I have a lot of thoughts about reading as a way to improve and maintain languages, so I’m going to continue on where I left off in the last post. There are a few disadvantages to this method, which I think I should acknowledge.
My biggest concern when starting Harry Potter in Chinese was all of the “useless” words that I was going to have to learn. In most languages, proper nouns stick out and don’t really require “learning”, but it’s a different story in Chinese. (Can you pick out the name in this sentence? “罗恩打不起精神来，天气实在太热了“)
But actually, it didn’t end up being too bad. Yes, I learned about 20 proper nouns (Harry Potter, Hermione Granger, Draco Malfoy, the entire Weasley family, Neville Longbottom, Dumbledore, McGonagall, Hagrid, Snape, Quirrell, Voldemort, Hogwarts, all four houses, and Quidditch), and had to be familiar with a few others at least well enough to recognize when they were being used.
But the great thing about reading a 191-page book about the same people is that those proper nouns were almost a one-off deal, an upfront investment I had to make to facilitate the rest of it. And in the rest of it, I got to learn some really useful things – expel, coma, lion, referee, invisible, peel, Ireland, hatch, sniffle, bow and arrow, intestines, pitch-black, armchair, ankle, chess, flame, and rare are just some examples.
And the very non-Muggle words like wand, flying broomstick, alchemy, and wizard are really great for impressing people :)
Written vs. spoken language
When I got to see a good Chinese friend of mine over break, I was delighted to have the opportunity to speak Chinese with her for several hours. As we spoke, I caught myself several times speaking in a way typical to written Chinese, or 书面语. I guess this is a potential pitfall for this method, which could vary with language and your choice in material. Harry Potter is not a very formal book, but in Chinese there is a fairly noticeable difference between written and spoken language.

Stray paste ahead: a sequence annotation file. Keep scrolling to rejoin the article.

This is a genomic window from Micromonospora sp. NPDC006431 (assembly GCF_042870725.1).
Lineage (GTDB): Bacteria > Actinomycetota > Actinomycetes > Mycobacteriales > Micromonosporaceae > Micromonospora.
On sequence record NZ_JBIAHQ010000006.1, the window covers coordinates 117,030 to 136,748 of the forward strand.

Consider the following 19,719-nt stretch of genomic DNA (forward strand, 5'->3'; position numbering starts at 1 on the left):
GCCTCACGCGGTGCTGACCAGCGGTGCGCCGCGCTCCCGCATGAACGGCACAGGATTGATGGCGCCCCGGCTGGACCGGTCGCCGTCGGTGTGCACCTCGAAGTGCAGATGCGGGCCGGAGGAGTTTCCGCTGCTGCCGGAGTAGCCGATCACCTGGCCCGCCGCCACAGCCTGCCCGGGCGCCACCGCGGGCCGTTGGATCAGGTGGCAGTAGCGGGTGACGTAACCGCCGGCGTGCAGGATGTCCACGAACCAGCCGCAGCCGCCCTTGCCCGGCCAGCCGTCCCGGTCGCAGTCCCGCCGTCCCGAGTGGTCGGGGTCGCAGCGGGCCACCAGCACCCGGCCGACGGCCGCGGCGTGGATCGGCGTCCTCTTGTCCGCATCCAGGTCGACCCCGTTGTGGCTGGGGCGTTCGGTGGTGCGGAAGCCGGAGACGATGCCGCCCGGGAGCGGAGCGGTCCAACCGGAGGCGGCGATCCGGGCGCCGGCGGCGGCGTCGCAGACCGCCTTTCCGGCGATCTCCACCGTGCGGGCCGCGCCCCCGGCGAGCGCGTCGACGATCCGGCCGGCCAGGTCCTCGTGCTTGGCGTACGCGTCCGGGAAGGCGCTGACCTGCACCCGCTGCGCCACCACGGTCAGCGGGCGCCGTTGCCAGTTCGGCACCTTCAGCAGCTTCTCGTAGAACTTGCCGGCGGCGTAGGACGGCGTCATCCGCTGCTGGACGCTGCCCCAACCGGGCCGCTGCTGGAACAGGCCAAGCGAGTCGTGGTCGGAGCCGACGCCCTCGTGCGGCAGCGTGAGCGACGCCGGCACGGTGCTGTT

As I said, I don’t think this is a good way to learn a language from the beginning, and I also don’t think it can or should be the only method used to maintain or advance a language. It would be most beneficial paired with increased speaking. In hindsight, I wish I had sought out opportunities to talk to Chinese friends about the book, which would have given me a chance to talk about a subject in whose vocabulary I am well-versed!
Despite these drawbacks, I made a new resolution this year: this time, to finish my first full book in Spanish! I have chosen Vida de Pi (Life of Pi) from our family’s quite extensive Spanish library. I plan to apply the skills I learned last year (though not the vocabulary, haha!) in this endeavor. I’m interested to see if this tactic works well with my Spanish, despite the linguistic differences (aaah! cognates! how I’ve missed you! Conjugations, not so much . . .) and my lower language level. Stay tuned for future posts!
I’m also using some tools to track my progress, namely Beeminder to keep me on a steady pace of about a page a day. (A page a day. Now doesn’t that sound manageable! Imagine my dismay when, in the depths of my frantic reading over break, I realized that I could have read the entirety of Harry Potter in one year by reading only half a page per day!)
We’ll see how this year goes, but I have tentative plans already. I was given a copy of 最风筝的人 (Kite Runner, one of my favorite books) in Chinese for my birthday in 2010, and I would love to read that. XuLei has offered to send me a book in Chinese every year for my birthday present, even making some recommendations. Adrian, my Mexican lab mate, is also full of suggestions of books written in Spanish. It would be interesting to read a book written originally in a foreign language, and to read a book that I have never read in English. These are all future challenges that I hope to tackle soon!
Lastly, I want to share an anecdote from my Harry Potter reading. While looking up new words after finishing, I came across a few that really surprised me. Unlike English, Chinese has a finite number of possible syllables, as each syllable is made up exactly of an initial and a final sound, and there are 21 initial sounds and 35 final sounds. But there are even less than 21*35 = 735 syllables, because not all of the finals can go with all of the initials. Thus bǔ is not a valid sound, or quen, or xong, or ruai. After learning around 2000 characters and hearing many more, I have a pretty good feel for what is and what isn’t a valid Chinese syllable. But there are still some surprises . . . in Harry Potter, I came across four syllables that I had never heard before! If you had asked me, I would have said that they weren’t even Chinese, but the dictionary says otherwise!
After looking into it a bit, I suppose it’s not too surprising that I’d never come across them before. There are only 8 characters that sound like “zei”, 8 “zuan”s, 13 “pie”s, and 30 “kua”s. This is in comparison to, say, the syllable “shi”, for which my dictionary offers a staggering 276 possible characters. Crazy.
PS－ looking through the rest of the possible syllables listed on this site, I was surprised by a few others: cen, chuai, chuo, cuan, den, jiong, kei, keng, miu, mou, nang, nen, nou, nǔe, pou, rua, seng, shuan, weng, and zhuai. Well, that was humbling.